New railway master blueprint: No plan for skytrain! – CEO of GRDA

Ghana has no plans of building a Skytrain, but rather focusing its attention on the Western and Eastern railway lines development for the moment, the Chief Execu­tive Officer (CEO) of the Ghana Railway Development Authority (GRDA), Mr Yaw Owusu, has stated.

He said it was extremely expen­sive to build skytrain as a kilometre was estimated to cost $20 million within the cities, adding Ghana does not have the resources for such project.

Mr Owusu who conceded though that the skytrain project was mentioned in the budget, made these known in an exclu­sive interview in Kumasi during a stakeholder sensitisation workshop on the new Railway Master Plan on Friday.

As part of government’s agenda to revitalise the railway network, GRDA, under the Ministry of Railway Development, he said had revised the existing master plan which seeks to create an efficient railway network linking all the regional capitals and potential mineral deposits.

Mr Owusu indicated that railway network in the country was less than a percentage of the transport sector, and there was the need to change that narrative and concen­trate on the development of the existing ones.

So far, he said $2billion had been invested in the ongoing projects such as the Tema to Mpakadan, Takoradi port to Nsuta mines to Huni Valley and Obuasi to Kaase to Adum.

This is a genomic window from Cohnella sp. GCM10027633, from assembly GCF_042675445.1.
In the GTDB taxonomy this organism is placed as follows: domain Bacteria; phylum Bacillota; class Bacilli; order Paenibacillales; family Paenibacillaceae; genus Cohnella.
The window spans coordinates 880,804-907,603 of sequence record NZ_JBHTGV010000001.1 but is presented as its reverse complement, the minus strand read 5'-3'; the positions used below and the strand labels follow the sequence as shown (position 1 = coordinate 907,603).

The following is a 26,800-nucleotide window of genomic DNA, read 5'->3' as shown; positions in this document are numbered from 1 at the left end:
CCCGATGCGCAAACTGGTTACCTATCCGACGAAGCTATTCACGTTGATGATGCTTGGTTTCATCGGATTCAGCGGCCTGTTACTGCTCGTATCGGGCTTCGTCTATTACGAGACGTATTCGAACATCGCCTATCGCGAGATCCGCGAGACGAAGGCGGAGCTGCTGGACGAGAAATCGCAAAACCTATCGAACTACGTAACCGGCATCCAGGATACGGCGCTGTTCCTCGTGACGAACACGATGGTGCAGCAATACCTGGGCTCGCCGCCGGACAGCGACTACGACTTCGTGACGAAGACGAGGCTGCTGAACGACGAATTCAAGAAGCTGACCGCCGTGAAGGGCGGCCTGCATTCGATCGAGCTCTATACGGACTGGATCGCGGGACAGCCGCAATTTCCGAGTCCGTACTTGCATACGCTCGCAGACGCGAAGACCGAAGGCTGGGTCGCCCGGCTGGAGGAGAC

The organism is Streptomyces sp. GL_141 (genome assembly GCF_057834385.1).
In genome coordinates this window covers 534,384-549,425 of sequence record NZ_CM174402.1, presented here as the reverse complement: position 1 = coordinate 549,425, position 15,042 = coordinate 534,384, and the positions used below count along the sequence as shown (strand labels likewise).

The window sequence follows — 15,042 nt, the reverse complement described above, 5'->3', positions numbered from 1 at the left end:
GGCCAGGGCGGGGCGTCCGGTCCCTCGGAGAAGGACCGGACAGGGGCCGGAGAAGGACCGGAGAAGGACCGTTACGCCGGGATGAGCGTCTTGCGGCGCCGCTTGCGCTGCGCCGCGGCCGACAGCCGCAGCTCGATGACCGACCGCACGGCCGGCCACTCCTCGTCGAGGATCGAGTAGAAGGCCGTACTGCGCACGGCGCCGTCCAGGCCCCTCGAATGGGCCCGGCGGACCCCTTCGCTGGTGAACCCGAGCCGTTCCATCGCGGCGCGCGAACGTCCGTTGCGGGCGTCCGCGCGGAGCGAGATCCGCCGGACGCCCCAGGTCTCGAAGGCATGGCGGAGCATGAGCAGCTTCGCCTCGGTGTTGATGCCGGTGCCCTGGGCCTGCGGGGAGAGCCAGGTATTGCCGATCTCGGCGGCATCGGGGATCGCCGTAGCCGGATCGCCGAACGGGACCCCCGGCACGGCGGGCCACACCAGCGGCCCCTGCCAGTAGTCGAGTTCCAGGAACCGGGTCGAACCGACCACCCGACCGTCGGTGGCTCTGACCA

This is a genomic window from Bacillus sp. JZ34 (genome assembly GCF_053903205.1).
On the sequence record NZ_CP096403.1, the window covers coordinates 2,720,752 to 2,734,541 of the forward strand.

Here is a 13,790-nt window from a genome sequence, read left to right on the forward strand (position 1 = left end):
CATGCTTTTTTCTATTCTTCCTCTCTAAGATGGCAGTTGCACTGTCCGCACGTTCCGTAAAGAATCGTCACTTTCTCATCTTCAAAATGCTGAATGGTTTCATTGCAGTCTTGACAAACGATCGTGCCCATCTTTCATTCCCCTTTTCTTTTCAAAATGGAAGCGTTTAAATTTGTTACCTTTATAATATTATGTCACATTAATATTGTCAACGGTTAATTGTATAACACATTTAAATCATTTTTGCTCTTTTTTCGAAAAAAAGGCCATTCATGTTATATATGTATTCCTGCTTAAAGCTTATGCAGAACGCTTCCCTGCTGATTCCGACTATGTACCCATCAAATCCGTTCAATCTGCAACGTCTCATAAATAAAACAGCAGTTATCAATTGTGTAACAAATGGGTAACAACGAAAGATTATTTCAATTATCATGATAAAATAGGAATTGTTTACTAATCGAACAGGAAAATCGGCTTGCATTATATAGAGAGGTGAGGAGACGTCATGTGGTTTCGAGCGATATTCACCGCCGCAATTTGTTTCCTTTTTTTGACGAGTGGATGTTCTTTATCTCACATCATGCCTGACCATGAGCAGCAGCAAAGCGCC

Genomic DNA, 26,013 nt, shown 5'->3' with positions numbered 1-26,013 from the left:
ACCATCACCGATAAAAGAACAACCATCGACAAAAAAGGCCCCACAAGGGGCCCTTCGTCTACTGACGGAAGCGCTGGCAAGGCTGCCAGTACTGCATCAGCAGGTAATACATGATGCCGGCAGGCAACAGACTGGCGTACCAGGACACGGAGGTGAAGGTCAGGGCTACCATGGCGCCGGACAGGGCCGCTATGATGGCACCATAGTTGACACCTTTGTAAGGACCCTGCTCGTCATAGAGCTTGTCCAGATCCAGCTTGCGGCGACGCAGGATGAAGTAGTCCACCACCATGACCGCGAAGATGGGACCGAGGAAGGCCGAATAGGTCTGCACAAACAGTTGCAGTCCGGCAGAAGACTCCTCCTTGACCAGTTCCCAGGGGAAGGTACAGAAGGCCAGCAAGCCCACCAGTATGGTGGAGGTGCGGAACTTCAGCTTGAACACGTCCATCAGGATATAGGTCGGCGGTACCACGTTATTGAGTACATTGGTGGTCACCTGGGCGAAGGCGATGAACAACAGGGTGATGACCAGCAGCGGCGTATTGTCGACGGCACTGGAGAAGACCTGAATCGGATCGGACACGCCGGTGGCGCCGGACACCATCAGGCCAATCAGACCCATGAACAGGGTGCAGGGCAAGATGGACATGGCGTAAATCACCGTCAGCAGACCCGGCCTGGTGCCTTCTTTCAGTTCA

The CEO was worried that Ghana could not borrow from the financial global market because her credit rating was low.

“There is money out there, people are willing to give out loans, but our capacity to borrow is limited because we have borrowed so much money to the extent that our debt to domestic gross product is very high in the financial global market,” he said.

He, therefore, called on private investors to partner with the Au­thority to develop railway transport in the country.

The CEO expressed much concern about the manner some individuals had been encroaching on their right of way which was creating lot of difficulties.

On illegal mining activities (galamsey), the Director of Policy, Planning, Research, Monitoring and Evaluation, Mr Al-Amin Is- Hak Al-Hassan, said it was their greatest headache as the illegal miners had been undermining the very foundation and embankments of the railway lines.

“They are digging so close that erosion is undermining the construction work, they don’t even care when we are around,” he added.

He mentioned that about €28million had been used on diver­sions of the railway lines in areas such as Obuasi and Dunkwa.

Touching on theft and vandalism of railway assets, Mr Al-Hassan called for a railway specific punitive legislation to punish perpetrators, and to stop theft and vandalism of railway assets.

The director stressed that per­sons in possession of assets, be they “thieves or buyers”, should face long jail sentences to deter repeated actions.


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